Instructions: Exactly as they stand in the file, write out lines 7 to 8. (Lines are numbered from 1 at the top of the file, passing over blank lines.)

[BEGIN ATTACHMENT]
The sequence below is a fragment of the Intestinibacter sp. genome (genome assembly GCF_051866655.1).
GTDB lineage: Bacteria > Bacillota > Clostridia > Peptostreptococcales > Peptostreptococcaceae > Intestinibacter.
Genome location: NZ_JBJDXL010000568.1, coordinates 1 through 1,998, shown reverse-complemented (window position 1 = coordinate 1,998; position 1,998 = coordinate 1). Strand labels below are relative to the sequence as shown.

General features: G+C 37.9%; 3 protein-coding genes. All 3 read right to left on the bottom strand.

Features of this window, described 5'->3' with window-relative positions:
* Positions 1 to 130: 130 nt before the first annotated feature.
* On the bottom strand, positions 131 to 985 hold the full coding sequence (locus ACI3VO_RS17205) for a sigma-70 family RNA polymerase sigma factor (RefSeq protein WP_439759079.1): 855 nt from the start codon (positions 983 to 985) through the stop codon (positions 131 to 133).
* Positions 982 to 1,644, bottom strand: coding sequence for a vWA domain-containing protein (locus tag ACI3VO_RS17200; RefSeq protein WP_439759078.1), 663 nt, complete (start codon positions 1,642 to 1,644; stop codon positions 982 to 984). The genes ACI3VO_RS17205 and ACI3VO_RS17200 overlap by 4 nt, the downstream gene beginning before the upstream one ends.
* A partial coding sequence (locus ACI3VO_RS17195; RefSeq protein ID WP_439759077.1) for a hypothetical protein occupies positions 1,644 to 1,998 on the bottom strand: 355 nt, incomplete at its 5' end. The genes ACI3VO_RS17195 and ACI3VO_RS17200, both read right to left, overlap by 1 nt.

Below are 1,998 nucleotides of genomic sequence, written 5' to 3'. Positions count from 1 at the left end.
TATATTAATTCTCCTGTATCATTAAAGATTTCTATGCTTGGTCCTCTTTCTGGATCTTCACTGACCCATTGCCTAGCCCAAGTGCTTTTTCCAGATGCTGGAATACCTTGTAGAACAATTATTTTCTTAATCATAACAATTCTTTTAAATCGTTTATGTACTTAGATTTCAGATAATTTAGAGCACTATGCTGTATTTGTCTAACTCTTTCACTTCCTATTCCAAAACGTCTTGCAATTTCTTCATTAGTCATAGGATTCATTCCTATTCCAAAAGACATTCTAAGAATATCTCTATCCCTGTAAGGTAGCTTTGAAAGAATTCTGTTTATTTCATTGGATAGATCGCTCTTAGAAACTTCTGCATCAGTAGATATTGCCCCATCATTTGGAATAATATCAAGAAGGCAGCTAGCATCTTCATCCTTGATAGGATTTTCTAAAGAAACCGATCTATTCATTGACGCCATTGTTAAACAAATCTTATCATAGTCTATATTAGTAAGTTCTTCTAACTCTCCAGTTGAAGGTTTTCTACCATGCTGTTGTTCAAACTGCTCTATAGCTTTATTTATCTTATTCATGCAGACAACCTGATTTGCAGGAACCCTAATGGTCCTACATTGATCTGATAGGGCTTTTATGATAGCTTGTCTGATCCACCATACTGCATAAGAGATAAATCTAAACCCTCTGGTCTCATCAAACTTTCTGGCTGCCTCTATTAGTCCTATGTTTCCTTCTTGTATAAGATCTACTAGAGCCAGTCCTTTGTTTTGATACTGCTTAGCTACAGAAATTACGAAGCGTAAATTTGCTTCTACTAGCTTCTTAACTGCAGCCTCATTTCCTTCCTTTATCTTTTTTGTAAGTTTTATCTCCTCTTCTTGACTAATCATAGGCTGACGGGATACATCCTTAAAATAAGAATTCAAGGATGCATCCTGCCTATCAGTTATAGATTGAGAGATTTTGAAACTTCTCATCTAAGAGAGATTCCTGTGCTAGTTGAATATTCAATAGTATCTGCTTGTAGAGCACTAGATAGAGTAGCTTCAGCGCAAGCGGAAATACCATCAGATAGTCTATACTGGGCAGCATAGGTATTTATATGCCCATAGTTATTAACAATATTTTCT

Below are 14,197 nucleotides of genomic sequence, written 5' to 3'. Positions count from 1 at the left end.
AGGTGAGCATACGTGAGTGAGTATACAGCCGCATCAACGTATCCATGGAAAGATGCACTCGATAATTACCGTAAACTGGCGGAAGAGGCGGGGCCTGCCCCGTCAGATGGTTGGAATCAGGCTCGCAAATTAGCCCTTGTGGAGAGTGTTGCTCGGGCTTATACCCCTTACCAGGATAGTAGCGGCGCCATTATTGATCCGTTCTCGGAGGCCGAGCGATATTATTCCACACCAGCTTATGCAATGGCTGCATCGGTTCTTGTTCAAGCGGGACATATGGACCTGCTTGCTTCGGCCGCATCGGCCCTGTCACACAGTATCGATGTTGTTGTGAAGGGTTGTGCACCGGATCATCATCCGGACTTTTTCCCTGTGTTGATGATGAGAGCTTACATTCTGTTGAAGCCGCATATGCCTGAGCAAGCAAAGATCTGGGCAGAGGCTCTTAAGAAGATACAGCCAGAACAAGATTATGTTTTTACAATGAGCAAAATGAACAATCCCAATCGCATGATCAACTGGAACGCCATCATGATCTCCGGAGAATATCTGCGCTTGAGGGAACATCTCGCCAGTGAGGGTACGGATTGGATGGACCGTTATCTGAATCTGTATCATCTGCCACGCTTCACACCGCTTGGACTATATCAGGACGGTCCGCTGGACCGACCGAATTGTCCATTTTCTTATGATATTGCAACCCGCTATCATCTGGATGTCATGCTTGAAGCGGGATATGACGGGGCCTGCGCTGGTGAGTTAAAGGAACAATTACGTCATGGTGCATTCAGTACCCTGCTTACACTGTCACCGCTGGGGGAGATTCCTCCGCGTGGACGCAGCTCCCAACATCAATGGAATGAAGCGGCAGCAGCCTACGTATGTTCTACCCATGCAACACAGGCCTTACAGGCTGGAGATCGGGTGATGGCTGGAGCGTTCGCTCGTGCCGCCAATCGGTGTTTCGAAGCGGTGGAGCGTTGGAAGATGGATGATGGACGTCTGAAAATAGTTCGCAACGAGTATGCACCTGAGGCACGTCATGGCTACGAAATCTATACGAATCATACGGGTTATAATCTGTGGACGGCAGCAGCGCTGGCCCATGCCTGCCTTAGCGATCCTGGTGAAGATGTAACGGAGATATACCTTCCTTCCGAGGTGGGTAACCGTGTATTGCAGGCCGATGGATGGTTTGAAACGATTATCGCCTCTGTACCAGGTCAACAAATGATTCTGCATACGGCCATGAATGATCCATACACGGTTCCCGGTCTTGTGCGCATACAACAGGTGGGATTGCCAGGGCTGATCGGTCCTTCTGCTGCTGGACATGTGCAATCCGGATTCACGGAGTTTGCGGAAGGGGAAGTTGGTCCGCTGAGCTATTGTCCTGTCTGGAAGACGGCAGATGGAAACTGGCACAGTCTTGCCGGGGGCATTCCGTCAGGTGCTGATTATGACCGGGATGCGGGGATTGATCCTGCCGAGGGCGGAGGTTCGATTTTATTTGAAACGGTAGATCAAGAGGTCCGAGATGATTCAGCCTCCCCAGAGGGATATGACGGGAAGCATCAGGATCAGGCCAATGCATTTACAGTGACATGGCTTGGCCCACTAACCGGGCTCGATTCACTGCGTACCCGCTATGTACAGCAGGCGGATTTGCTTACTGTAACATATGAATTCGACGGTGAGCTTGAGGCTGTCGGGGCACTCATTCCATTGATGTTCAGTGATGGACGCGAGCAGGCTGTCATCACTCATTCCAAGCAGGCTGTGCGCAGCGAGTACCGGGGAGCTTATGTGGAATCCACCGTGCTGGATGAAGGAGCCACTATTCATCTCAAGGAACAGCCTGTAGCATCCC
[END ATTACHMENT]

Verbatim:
* On the bottom strand, positions 131 to 985 hold the full coding sequence (locus ACI3VO_RS17205) for a sigma-70 family RNA polymerase sigma factor (RefSeq protein WP_439759079.1): 855 nt from the start codon (positions 983 to 985) through the stop codon (positions 131 to 133).
* Positions 982 to 1,644, bottom strand: coding sequence for a vWA domain-containing protein (locus tag ACI3VO_RS17200; RefSeq protein WP_439759078.1), 663 nt, complete (start codon positions 1,642 to 1,644; stop codon positions 982 to 984). The genes ACI3VO_RS17205 and ACI3VO_RS17200 overlap by 4 nt, the downstream gene beginning before the upstream one ends.